Autism Odyssea celebrates all on Navarre Beach

Living with autism is tough and vacation can be even harder. These families can face prejudice from those on the outside who don’t understand.

But the folks at the Navarre Beach Marine Science Station want to make family fun in the sun a little easier for all families.

They do this, in part, through their annual Autism Odyssea event. Every year in early May hundreds of children on the autism spectrum, their families, volunteers and community members flooded the Navarre Beach Marine Science Station.

This annual event brings together a community need with the science station’s mission of educating the public on the marine environment and promoting conservation.

Science station director Charlene Mauro (pretty cool lady BTW) said the idea for the event came from watching a neighbor whose 3-year­old child has autism. Mauro and the neighbor shared a vacation to Disney World, during which she saw the challenges that these children and their families face every day from public scrutiny to dealing with a world not designed for these children. Autism OdysSea was designed to meet the unique needs of this group.

The hundreds of participants at this year’s event provided dozens of activities catered toward autism as well as marine education. Many of the volunteers have backgrounds in autism care and therapy so parents need not worry.

Kids on the spectrum and off were able to participate in stand up paddle boarding and kayaking as well as a variety of activities and games on land.

One particularly popular activity had children playing in water beads to find and identify sea critters, a sensation friendly activity.

Many of the booths offer interactions with live animals. The Emerald Coast Wildlife Refuge allowed children to pet descented skunks, lizards and a snake. These close up encounters can offer great learning experiences for all kids.

Other activities have children doing crafts like painting starfish and making ocean-themed snack cups.

More than just fun, every year families who come from all over to enjoy the event find support, a sense of togetherness and most importantly a moment of judgement free fun for every member of the family.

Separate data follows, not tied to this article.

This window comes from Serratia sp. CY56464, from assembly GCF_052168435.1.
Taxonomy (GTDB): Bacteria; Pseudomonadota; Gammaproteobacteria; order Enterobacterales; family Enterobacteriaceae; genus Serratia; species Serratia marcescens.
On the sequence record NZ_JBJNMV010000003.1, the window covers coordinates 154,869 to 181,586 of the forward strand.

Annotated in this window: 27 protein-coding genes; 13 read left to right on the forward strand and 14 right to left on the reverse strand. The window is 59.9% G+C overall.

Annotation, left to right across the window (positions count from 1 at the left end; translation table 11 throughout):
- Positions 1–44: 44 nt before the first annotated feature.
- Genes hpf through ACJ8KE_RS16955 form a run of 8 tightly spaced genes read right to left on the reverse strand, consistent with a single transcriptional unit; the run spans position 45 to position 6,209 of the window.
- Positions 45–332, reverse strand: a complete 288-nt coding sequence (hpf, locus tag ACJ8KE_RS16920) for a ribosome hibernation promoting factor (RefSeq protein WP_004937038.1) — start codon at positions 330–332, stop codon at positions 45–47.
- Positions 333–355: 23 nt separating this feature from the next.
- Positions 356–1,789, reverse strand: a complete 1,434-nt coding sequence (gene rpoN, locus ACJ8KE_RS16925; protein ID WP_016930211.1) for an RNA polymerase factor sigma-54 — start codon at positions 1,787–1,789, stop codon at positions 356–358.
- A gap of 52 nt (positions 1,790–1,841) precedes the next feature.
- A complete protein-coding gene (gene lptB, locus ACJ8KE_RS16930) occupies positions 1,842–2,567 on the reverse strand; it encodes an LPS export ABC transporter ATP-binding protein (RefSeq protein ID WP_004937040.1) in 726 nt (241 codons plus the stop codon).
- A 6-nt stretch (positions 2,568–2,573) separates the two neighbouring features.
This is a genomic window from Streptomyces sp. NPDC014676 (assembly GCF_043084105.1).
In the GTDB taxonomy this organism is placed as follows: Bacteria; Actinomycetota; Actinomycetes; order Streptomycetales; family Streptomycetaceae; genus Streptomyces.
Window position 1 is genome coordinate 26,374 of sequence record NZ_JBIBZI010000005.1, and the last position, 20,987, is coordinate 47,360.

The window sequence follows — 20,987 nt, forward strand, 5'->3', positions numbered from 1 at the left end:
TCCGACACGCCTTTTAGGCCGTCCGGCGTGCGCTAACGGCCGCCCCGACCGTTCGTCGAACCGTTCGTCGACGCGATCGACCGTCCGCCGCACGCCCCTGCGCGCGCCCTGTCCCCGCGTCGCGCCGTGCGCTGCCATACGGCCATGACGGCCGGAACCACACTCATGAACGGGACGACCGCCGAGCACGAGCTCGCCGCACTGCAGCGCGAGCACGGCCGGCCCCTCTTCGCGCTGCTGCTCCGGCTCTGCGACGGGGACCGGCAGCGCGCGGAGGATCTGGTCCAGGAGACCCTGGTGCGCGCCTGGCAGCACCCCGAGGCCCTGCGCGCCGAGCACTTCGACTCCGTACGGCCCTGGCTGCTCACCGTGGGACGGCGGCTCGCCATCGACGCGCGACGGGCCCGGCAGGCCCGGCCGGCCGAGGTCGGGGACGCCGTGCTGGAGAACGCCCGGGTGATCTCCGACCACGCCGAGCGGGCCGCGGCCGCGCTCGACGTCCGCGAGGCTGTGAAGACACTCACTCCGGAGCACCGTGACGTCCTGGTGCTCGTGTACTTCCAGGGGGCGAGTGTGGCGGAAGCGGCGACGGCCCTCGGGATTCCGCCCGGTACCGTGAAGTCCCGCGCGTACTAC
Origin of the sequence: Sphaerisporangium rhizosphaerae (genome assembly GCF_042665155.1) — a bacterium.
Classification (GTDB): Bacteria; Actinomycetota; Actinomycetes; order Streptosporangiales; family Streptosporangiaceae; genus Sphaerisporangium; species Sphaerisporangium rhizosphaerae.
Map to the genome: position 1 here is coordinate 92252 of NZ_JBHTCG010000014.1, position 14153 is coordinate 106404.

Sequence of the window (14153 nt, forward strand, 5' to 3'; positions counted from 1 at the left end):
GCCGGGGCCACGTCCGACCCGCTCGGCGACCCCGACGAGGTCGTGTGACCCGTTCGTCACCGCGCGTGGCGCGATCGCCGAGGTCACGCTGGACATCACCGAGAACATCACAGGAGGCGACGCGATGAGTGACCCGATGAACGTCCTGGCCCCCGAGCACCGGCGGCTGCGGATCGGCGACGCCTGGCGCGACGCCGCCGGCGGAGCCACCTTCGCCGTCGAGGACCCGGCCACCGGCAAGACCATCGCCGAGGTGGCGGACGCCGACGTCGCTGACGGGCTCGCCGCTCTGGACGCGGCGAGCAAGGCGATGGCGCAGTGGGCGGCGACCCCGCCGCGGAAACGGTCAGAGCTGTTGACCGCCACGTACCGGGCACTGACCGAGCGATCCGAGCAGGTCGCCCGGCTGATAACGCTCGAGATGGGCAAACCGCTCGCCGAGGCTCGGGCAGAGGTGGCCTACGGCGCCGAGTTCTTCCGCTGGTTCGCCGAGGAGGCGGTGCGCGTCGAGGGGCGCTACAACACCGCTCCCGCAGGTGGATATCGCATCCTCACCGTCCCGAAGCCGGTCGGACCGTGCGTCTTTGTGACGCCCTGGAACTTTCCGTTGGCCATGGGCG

Fluffy deserves a vacation too

Too often family vacation is synonymous with leaving our furry family members at home. While we load up in the car and drive off to make memories our pets get stuck with a baby sitter or even at a boarding place.

That’s not fair. Fluffy and Fido want to relax and play in the sun too right?

Well we have got a solution for you. Bring them along!

A Navarre Beach vacation can easily be a pet-friendly vacation with a pet-friendly beach front condo rental. From a full-blown, multiple story rental house to a quiet, laid back (and affordable!) condominium, these are the kinds of places you want to lay your head.

Amenities at these condos include tennis courts, swimming pools, beach front access and so much more. The fully furnished waterside locations will have you and your furry friends relaxing in style.

When you’re not cuddling on the couch with fluffy, let them stretch their legs on the Gulf Boulevard multi-use path. This miles-long walkway runs through the heart of the island with doggy cleanup bags and watering bowl stations available all the way down. Walk, run or bicycle with your pup on a leash, and feel free to stop for a sweet or savory treat along the way at one of the many walk up shops.

If your pup wants to play in the surf it is important to note that pets are not allowed directly on the public beaches in Navarre, but a beach front dog park is located just down the road at Pensacola Beach. Just remember to leave only your paw prints!

So ready to vacation with ALL of your family members?

Our pet-friendly rentals start out as low as $152 a night in the summers. For the snowbirds looking to come in the colder months those prices drop to $110 a night.

Our Fido-friendly accommodations can also sleep as many as 16 guests, visit the links below to schedule your pet-friendly vacation.

Bouncing Butterflies! Navarre butterfly house open for business

Flowers are in bloom, there’s not a cloud in the sky and the warm months are finally in full swing here on Navarre Beach which means it’s that time year.

The Panhandle Butterfly House has turned the key on their 20th season!